Two items to post for Bastille Day, the first that Alessandro Manzetti’s THE BEAUTY OF DEATH anthology (cf.  June 25, et al.) has now been officially published.  My story in this, we may remember, is “Gold,” a tale of greed, adventure, and . . . well, gold.  Learn of its mining, its smelting, its spending, a Greedy-Gus guy you’ll love to hate, available only in Kindle, however.  For more, press here.

Then added to that, and also in Kindle, Editor/Publisher Joanne Merriam has announced that Upper Rubber Boot Books’s THE MUSEUM OF ALL THINGS AWESOME AND THAT GO BOOM (see March 17, et al.), “. . . an 13522019_1212828662069675_1084416840149191457_nanthology of science fiction featuring blunt force trauma, explosions, adventure, derring-do, tigers, Martians, zombies, fanged monsters, dinosaurs (alien and domestic), ray guns, rocket ships, and anthropomorphized marshmallows” according to the blurb, is now available for pre-order.  Official publication date will be July 26, in just shy of two weeks.  My tale in this is “Bubba Claus Conquers the Martians,” a jolly Christmas accounting of down home values, interplanetary space adventure, and . . . zombies!  To latch onto this one, press here.  Or as an extra, and a fun one at that, to learn more about it from its Facebook page, one can also press here.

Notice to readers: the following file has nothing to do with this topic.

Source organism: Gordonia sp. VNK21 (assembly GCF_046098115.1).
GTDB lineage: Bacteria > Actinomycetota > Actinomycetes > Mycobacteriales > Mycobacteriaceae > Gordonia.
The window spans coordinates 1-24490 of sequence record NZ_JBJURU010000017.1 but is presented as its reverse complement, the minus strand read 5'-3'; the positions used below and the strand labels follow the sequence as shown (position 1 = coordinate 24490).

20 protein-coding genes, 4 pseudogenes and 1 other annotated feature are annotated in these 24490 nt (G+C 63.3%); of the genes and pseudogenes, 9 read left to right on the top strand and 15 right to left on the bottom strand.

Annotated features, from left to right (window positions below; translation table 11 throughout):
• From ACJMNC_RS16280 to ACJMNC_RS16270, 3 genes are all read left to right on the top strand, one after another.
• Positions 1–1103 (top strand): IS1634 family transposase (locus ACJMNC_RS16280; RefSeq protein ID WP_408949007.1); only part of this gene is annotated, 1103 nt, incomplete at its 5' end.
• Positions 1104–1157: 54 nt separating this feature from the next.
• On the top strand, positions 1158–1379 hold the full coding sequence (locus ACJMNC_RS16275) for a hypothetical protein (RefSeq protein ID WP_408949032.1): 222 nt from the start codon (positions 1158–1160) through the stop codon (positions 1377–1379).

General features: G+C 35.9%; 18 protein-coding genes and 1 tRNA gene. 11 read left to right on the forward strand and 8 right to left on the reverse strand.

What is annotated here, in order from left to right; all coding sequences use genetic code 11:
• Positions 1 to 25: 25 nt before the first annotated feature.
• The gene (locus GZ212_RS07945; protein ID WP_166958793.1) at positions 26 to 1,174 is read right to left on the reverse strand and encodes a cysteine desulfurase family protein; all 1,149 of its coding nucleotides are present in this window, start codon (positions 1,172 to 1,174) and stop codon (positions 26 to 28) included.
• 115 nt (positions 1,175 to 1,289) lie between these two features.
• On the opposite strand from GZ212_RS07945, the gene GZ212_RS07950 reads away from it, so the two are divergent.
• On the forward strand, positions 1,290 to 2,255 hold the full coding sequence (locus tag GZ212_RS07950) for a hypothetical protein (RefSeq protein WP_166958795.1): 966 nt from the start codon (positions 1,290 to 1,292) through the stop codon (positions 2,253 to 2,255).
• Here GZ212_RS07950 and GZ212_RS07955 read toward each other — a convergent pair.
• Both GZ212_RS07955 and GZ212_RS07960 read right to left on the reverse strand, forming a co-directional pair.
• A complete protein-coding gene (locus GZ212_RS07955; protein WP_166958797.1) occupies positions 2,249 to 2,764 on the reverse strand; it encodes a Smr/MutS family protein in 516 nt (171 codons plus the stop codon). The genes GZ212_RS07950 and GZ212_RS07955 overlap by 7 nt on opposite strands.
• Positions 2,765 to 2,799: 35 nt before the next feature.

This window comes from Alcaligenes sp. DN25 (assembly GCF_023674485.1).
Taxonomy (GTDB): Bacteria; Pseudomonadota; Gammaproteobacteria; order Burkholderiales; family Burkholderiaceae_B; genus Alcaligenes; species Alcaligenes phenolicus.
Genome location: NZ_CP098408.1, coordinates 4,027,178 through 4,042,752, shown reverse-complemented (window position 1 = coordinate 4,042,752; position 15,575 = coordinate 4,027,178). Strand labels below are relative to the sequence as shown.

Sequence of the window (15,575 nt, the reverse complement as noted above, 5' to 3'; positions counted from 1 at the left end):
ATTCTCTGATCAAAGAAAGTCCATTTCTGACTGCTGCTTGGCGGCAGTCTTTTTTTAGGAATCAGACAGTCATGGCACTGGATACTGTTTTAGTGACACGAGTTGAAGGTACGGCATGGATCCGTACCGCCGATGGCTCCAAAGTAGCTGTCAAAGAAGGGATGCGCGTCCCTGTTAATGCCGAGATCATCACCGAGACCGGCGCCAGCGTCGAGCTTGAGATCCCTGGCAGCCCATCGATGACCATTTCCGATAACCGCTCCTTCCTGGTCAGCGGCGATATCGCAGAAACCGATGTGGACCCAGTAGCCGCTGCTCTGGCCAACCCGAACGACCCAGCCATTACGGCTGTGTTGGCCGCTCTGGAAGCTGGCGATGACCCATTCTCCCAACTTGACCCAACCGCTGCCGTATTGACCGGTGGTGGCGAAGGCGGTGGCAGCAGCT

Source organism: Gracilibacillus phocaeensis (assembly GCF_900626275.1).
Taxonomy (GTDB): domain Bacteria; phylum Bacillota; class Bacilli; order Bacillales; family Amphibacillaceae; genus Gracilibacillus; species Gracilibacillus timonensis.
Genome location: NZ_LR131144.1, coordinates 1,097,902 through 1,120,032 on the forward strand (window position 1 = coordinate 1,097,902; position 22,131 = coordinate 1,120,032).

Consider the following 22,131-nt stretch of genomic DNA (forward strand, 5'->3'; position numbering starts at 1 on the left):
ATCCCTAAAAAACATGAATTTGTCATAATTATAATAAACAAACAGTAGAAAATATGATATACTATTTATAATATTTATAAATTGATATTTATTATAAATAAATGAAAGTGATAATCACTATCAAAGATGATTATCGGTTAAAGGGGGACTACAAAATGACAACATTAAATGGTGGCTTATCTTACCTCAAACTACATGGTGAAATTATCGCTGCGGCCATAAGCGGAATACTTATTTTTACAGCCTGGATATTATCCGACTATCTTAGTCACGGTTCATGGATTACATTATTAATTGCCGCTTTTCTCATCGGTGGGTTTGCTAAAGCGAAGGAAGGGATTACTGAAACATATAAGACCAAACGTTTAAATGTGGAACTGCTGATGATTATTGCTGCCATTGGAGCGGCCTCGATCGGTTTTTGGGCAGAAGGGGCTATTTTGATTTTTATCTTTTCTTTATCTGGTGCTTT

Wow!  A whole week of daily postings, with so much activity that half these cover more than just one announcement.  Busy, busy — as one imagines that during the hot, lazy days of July there’ll be weeks on end when I’ll be hard put to find one thing to post.  So, always, it goes.